New research, published in the journal Laboratory Investigation, finds dramatic and almost immediate changes in the blood vessels of healthy men after they have consumed a single high-fat meal.
It is well known that a diet high in saturated fat is a contributing factor to the risk of heart disease.
The Centers for Disease Control and Prevention (CDC) warn that a diet high in fat and cholesterol may raise the risk of heart disease and cardiovascular illnesses, such as atherosclerosis — a disorder in which arteries can lose their elasticity.
Most of us understand that such a diet predisposes consumers to heart disease over time, but could it be the case that the effects of a single high-fat diet are immediately noticeable and damaging?
New research — carried out by scientists at the Medical College of Georgia (MCG) in Augusta — suggests that they are.
Tyler W. Benson, a doctoral student in The Graduate School at Augusta University, is the study’s first author.
Benson and colleagues divided 10 healthy men — who had been exercising regularly and had healthy levels of cholesterol and lipids in their blood — into two groups.
One group of five men was fed a super-high-fat milkshake. The fat in each meal was individually calculated so that participants were given levels of fat that were proportionate to their body weight.
By contrast, the other five men were fed a meal with the same number of calories, but low in fat.
The researchers took biochemical tests of the participants 4 hours after the meals, focusing on the impact of high-fat food on red blood cells — the cells that carry oxygen through our blood.
As the researchers explain, we have about 25 trillion red blood cells that affect all the other cells in the human body.
Part of the reason why they are so important to cardiovascular health is that they carry cholesterol through the cardiovascular system, as well as nitric oxide. These are two substances that influence the elasticity of blood vessels.
The researchers found several changes to the red blood cells of the study participants. “They changed size, they changed shape, they got smaller,” says Dr. Ryan A. Harris, clinical exercise and vascular physiologist at Augusta University’s Georgia Prevention Institute.
Dr. Julia E. Brittain, vascular biologist at the MCG Vascular Biology Center and one of the corresponding authors of the study, explains these changes further, saying, “[Y]our red blood cells are normally nice and smooth and beautiful and the cells, after consumption of a high-fat meal, get these spikes on them.”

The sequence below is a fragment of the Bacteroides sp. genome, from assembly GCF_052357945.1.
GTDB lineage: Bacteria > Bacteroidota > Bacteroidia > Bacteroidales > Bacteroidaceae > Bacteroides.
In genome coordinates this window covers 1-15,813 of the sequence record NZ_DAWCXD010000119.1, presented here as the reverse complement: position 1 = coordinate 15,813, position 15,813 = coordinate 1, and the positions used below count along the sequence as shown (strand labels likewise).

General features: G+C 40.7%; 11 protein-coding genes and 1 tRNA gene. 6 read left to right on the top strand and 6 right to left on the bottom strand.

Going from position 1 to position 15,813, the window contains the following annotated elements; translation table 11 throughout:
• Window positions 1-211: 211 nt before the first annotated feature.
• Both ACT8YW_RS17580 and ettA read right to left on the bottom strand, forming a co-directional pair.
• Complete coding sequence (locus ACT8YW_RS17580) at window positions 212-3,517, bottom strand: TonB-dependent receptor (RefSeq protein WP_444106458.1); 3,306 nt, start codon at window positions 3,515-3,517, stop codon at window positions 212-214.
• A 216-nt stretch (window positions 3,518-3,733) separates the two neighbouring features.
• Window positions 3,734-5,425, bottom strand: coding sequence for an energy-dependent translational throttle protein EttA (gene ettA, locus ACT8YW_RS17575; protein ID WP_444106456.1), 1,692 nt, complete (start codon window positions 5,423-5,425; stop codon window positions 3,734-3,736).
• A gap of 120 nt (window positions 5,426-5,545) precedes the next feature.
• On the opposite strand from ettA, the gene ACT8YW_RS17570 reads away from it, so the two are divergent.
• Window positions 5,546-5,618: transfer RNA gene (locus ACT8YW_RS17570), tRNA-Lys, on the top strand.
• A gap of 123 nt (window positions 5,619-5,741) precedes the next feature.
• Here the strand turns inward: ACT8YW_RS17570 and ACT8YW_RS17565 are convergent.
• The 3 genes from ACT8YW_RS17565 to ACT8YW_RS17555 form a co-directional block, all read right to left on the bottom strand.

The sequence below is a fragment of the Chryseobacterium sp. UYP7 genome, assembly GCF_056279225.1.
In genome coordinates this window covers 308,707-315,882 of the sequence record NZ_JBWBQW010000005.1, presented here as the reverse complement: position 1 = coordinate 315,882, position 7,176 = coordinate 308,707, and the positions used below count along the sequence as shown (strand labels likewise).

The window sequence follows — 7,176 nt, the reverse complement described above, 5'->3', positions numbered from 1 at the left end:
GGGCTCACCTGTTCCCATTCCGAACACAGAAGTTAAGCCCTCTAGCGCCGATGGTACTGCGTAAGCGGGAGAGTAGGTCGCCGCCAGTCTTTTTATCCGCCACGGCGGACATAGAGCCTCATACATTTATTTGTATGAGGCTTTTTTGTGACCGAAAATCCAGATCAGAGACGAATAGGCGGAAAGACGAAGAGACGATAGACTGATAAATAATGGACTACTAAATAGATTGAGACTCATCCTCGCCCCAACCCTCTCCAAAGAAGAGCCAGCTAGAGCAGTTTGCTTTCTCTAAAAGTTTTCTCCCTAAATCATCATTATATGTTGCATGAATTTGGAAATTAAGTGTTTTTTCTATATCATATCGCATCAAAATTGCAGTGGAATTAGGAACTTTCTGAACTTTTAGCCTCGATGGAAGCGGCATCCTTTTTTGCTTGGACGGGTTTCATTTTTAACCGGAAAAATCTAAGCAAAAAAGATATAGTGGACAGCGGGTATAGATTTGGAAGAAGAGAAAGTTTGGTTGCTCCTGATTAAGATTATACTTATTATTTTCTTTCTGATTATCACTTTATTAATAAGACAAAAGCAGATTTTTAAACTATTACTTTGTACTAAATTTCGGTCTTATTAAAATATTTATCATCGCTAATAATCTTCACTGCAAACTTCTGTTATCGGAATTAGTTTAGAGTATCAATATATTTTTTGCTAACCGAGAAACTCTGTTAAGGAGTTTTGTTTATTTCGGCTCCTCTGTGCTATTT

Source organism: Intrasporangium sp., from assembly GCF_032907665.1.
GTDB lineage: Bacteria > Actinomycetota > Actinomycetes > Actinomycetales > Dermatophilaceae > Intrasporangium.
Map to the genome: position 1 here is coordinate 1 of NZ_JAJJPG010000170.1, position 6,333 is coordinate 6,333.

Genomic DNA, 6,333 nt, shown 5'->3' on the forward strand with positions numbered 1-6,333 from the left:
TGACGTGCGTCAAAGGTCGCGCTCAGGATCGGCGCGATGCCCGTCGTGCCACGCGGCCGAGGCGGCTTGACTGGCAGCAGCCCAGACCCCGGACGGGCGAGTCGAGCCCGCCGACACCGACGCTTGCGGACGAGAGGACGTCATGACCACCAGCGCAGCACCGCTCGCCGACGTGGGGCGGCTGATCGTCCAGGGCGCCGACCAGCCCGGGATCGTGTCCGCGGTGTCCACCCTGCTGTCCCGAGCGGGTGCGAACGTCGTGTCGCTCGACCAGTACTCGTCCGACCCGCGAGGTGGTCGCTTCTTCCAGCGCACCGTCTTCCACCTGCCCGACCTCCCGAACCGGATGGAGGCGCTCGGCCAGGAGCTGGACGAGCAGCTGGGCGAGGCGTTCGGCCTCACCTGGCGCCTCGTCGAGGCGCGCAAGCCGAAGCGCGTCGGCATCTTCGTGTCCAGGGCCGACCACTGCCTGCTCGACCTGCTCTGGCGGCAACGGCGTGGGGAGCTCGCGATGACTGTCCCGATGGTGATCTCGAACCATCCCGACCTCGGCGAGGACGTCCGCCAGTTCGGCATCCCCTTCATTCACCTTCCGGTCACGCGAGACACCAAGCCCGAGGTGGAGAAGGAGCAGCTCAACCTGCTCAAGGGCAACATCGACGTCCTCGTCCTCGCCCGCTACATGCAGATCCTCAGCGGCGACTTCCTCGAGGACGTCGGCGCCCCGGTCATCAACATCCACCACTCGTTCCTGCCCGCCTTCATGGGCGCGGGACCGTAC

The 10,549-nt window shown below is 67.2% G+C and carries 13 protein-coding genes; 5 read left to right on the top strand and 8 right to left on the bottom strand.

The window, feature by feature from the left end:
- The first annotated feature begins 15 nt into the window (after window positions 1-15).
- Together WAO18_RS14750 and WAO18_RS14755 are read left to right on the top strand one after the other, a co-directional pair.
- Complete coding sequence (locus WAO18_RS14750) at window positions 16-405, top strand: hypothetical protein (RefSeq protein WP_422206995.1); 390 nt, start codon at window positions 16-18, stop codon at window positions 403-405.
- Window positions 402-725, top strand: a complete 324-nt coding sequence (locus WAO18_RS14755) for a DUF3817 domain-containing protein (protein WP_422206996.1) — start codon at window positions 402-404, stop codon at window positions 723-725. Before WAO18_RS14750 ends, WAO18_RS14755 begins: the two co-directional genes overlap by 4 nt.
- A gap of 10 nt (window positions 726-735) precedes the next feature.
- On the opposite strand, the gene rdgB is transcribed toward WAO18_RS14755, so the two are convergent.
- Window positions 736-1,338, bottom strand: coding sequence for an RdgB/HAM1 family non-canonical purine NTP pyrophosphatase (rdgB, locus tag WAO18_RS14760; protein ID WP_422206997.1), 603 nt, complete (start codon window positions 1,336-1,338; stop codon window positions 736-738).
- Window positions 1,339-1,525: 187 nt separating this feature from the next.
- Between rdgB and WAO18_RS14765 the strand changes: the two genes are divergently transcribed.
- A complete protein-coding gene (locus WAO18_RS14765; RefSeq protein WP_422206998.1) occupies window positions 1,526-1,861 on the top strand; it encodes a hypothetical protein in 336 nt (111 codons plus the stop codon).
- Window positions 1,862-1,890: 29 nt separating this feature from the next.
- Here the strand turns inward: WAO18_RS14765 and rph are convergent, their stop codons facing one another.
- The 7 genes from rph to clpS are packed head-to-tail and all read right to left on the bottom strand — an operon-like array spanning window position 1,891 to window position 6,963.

These spikes on red blood cells, the author says, makes them particularly damaging to blood vessels and sets the ground for heart disease.
Additionally, the researchers found an increase in reactive oxygen species, a change that can lead to disruptions in how the red cells function.
Furthermore, the researchers found another significant change: an increase in an enzyme that is believed to be implicated in atherosclerosis and heart attack.
The enzyme is called myeloperoxidase (MPO) and previous studies have linked it to a loss of elasticity in the blood vessels, as well as to the oxidation of high-density lipoprotein cholesterol, or the so-called good cholesterol.
Referring to the raised levels of MPO, corresponding author Dr. Neal L. Weintraub, who is also an associate director of MCG’s Vascular Biology Center, says, “This is a really powerful finding.”
Finally, the authors also noticed changes in white blood cells, with the high-fat diet raising levels of pro-inflammatory monocytes, the same way that an infection would.
Although these these harmful changes to the blood vessels were seen 4 hours after the meal, the researchers note, the damage is reversible and the changes tend to go away after 8 hours.
However, the harms are likely to last if one high-fat meal is followed by another, the researchers caution.
“We see this [study] hopefully as a public service to get people to think twice about eating this way.”
Dr. Neal L. Weintraub
“The take-home message is that your body can usually handle this if you don’t do it again at the next meal and the next and the next,” adds Dr. Brittain.